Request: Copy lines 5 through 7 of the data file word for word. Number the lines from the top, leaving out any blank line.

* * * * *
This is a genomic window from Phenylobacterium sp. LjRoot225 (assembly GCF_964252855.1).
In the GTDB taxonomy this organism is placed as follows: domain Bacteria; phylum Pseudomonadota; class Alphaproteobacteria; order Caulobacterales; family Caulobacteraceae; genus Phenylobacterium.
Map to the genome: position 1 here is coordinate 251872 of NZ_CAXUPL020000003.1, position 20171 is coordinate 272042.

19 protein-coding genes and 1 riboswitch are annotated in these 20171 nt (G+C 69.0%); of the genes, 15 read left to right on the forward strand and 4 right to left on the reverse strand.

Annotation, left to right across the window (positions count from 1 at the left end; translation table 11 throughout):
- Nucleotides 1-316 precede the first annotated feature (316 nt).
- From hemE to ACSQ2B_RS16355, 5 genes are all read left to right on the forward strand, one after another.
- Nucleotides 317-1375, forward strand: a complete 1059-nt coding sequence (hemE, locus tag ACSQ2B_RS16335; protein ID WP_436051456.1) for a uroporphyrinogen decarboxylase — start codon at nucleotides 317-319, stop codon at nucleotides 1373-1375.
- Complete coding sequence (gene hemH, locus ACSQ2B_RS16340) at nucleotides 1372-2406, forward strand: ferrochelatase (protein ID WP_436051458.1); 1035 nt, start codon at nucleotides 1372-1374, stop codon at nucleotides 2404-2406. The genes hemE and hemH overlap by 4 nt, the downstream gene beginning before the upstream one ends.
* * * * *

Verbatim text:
Annotation, left to right across the window (positions count from 1 at the left end; translation table 11 throughout):
- Nucleotides 1-316 precede the first annotated feature (316 nt).
- From hemE to ACSQ2B_RS16355, 5 genes are all read left to right on the forward strand, one after another.